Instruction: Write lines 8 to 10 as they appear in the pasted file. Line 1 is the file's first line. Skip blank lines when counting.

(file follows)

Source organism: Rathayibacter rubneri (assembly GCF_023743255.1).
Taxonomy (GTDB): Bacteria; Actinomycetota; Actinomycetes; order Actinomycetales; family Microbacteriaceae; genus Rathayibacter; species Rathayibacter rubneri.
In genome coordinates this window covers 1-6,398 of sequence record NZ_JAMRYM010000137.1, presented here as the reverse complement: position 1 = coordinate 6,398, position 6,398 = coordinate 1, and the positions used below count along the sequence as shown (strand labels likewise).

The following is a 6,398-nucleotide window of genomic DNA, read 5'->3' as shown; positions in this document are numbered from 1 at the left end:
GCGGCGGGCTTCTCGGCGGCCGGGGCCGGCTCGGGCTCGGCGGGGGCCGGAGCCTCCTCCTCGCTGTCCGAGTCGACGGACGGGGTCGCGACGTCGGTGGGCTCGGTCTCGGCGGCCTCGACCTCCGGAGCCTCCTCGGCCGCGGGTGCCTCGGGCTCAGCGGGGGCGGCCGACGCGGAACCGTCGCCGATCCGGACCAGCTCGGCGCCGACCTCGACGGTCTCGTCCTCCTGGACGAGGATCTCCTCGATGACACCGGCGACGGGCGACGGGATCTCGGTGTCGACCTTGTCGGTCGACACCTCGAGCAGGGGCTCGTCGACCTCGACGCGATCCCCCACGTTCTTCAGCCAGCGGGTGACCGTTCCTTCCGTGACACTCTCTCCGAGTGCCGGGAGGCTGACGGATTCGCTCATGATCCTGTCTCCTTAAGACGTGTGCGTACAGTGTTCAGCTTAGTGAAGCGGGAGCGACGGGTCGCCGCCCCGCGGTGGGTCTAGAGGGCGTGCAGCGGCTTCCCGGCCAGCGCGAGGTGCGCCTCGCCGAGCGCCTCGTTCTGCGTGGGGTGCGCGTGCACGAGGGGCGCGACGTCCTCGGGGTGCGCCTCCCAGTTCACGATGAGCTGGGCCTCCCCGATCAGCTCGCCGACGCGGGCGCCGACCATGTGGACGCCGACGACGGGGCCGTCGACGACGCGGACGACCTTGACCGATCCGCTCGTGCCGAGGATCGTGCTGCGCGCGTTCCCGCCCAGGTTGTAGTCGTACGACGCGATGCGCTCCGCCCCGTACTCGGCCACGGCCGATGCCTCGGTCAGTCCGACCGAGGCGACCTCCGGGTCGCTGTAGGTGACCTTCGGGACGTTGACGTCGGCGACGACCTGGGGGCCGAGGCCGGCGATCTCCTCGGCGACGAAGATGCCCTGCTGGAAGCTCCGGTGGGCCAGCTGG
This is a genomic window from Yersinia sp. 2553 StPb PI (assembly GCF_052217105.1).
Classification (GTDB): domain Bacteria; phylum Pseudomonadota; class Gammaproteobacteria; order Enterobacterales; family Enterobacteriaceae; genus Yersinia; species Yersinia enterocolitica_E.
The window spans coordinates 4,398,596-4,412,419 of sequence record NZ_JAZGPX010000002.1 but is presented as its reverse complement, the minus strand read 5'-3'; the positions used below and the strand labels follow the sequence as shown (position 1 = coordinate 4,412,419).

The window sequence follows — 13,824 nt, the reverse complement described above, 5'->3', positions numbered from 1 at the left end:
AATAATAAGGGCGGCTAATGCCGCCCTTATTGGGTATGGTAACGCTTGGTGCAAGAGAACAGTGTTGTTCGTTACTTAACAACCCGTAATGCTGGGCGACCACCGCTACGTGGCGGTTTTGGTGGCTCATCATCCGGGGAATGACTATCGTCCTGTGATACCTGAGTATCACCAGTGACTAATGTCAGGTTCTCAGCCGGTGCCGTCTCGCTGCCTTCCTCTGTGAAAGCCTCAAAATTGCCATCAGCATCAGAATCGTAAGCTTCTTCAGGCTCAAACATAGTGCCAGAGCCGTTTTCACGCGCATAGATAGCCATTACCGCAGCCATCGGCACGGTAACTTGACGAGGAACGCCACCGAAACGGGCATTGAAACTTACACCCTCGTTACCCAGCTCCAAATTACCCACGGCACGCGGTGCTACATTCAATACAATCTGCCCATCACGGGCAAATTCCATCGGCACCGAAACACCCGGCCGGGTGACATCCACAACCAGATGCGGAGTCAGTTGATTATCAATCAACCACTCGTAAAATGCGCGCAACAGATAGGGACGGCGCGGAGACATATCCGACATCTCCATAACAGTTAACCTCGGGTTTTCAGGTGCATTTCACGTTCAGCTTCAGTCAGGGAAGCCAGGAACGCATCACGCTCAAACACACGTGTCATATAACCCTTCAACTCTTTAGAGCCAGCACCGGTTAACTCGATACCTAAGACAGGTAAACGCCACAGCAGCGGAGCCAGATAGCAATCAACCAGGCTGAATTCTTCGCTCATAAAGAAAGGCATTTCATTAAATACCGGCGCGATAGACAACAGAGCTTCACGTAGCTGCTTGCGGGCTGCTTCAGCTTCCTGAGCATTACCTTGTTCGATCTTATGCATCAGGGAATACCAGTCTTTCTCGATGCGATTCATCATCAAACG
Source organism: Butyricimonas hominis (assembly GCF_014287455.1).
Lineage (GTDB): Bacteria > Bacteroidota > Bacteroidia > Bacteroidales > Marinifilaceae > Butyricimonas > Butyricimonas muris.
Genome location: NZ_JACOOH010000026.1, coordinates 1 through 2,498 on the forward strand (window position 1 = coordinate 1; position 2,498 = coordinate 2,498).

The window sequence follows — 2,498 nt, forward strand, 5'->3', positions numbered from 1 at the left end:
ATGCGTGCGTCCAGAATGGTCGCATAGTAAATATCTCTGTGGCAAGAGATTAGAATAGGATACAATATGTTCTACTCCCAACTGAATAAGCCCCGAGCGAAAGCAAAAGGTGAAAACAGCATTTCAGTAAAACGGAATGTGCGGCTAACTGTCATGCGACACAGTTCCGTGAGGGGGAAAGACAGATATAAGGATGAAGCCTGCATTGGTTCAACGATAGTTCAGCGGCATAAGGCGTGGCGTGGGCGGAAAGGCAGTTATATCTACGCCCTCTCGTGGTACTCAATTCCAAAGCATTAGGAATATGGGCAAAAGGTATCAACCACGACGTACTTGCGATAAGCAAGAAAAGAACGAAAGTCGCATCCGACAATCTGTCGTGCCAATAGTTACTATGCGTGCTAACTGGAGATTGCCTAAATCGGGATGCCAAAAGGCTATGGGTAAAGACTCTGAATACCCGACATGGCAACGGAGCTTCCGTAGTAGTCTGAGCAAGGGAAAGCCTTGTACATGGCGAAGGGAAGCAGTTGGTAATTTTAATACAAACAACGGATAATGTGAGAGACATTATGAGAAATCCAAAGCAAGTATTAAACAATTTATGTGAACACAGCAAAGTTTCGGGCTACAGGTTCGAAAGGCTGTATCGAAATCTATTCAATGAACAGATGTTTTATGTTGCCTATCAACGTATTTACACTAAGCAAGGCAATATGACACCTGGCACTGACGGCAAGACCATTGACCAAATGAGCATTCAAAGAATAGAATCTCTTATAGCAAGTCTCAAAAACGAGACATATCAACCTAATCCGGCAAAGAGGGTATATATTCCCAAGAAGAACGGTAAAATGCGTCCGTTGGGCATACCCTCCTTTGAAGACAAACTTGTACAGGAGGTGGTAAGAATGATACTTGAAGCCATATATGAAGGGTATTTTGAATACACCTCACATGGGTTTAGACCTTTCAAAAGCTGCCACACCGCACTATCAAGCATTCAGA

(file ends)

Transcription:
The window spans coordinates 4,398,596-4,412,419 of sequence record NZ_JAZGPX010000002.1 but is presented as its reverse complement, the minus strand read 5'-3'; the positions used below and the strand labels follow the sequence as shown (position 1 = coordinate 4,412,419).

The window sequence follows — 13,824 nt, the reverse complement described above, 5'->3', positions numbered from 1 at the left end:
AATAATAAGGGCGGCTAATGCCGCCCTTATTGGGTATGGTAACGCTTGGTGCAAGAGAACAGTGTTGTTCGTTACTTAACAACCCGTAATGCTGGGCGACCACCGCTACGTGGCGGTTTTGGTGGCTCATCATCCGGGGAATGACTATCGTCCTGTGATACCTGAGTATCACCAGTGACTAATGTCAGGTTCTCAGCCGGTGCCGTCTCGCTGCCTTCCTCTGTGAAAGCCTCAAAATTGCCATCAGCATCAGAATCGTAAGCTTCTTCAGGCTCAAACATAGTGCCAGAGCCGTTTTCACGCGCATAGATAGCCATTACCGCAGCCATCGGCACGGTAACTTGACGAGGAACGCCACCGAAACGGGCATTGAAACTTACACCCTCGTTACCCAGCTCCAAATTACCCACGGCACGCGGTGCTACATTCAATACAATCTGCCCATCACGGGCAAATTCCATCGGCACCGAAACACCCGGCCGGGTGACATCCACAACCAGATGCGGAGTCAGTTGATTATCAATCAACCACTCGTAAAATGCGCGCAACAGATAGGGACGGCGCGGAGACATATCCGACATCTCCATAACAGTTAACCTCGGGTTTTCAGGTGCATTTCACGTTCAGCTTCAGTCAGGGAAGCCAGGAACGCATCACGCTCAAACACACGTGTCATATAACCCTTCAACTCTTTAGAGCCAGCACCGGTTAACTCGATACCTAAGACAGGTAAACGCCACAGCAGCGGAGCCAGATAGCAATCAACCAGGCTGAATTCTTCGCTCATAAAGAAAGGCATTTCATTAAATACCGGCGCGATAGACAACAGAGCTTCACGTAGCTGCTTGCGGGCTGCTTCAGCTTCCTGAGCATTACCTTGTTCGATCTTATGCATCAGGGAATACCAGTCTTTCTCGATGCGATTCATCATCAAACG